Adam C. Abrahms, Member of the Firm in the Employment, Labor & Workforce Management and Health Care & Life Sciences practices, in the firm’s Los Angeles office, was quoted in Bloomberg Law, in “Racist Requests: How Should Hospitals Treat Patient Bias?” by Meg McEvoy.
Following is an excerpt:
Teoka Williams, a nurse working the midnight shift at Beaumont Medical Center in Dearborn, Mich., had just finished assessing her patients when she overheard one of them say she didn’t want a “black b**ch” taking care of her.
That’s according to Williams’ complaint filed in the U.S. District Court for the Eastern District of Michigan. Williams brought a federal discrimination case after her supervisor complied with the patient’s request and took Williams off the case.
The lawsuit is indicative of a trend employment lawyers in the health-care field are seeing: more complaints on behalf of health-care staff for discrimination at the request of patients.
The problem is so compelling, in fact, that it has been dramatized in popular fiction: a novel by Jodi Picoult, based on a real case brought by a nurse who was barred from caring for a white baby, is being made into a movie with Viola Davis.
Hospital counsel say nondiscrimination law is clear, but that health-care providers must perform a tough balancing act, avoiding discrimination while protecting employees from harassment and considering quality of patient care. …
When a patient makes a biased, potentially unlawful request, hospitals have three main considerations to balance, according to Adam C. Abrahms, a partner with Epstein Becker Green in Los Angeles in the firm’s employment and health law practices.
First, hospitals, like any employer, have an obligation to comply with nondiscrimination laws.
“It is unlawful not to provide somebody an assignment, even in a health-care setting, or provide them with some other assignment based on the racist or other discriminatory demands of a patient or a customer,” Abrahms told Bloomberg Law.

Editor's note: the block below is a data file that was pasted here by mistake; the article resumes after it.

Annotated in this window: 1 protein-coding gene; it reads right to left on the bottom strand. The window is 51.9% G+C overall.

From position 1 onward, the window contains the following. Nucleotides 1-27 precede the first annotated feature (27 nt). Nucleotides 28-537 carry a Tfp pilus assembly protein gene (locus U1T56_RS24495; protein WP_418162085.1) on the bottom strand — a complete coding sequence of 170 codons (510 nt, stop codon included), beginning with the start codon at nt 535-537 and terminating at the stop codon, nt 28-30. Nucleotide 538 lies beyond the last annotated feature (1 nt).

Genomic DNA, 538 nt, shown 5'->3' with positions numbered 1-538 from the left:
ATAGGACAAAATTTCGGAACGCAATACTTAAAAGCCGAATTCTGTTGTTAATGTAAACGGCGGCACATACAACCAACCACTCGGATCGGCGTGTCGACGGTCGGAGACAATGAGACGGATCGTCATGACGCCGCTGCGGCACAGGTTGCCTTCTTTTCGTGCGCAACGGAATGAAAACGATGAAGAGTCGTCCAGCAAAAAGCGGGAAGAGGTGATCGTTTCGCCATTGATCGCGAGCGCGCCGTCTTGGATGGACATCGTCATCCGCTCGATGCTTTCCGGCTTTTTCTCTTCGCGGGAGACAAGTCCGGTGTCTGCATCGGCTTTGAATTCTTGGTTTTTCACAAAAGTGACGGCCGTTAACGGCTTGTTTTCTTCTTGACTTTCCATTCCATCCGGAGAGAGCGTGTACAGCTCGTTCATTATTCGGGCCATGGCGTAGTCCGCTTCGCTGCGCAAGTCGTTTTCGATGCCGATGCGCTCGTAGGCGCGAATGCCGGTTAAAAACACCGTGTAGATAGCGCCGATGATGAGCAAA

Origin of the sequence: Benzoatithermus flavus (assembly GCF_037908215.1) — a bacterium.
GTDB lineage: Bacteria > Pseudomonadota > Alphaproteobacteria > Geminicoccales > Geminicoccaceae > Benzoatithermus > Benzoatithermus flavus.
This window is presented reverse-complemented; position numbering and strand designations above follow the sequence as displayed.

Second, hospitals have to protect employees from harassment. Hospitals have “an equal obligation” to remove employees from situations where they could be subject to harassment, “usually based on the employee’s preference,” Abrahms said.
Hospitals need to “be cognizant that communication can be key,” Abrahms said. Williams alleges her supervisor removed her from the case without getting her input.
Third, according to Abrahms, there is a consideration that is unique to the hospital context: patient care.
Hospitals often need to provide care to “patients that may be undesirable or that we disagree with on many things,” Abrahms said.
“There is nothing wrong with a health-care provider dealing with an alert, competent patient and requiring them to act appropriately,” Abrahms said. “But it becomes more complicated if you have someone who’s not mentally stable.”
“Health-care providers need to look at these issues and provide a balance,” Abrahms said. “These are all very delicate, fact-specific discussions.”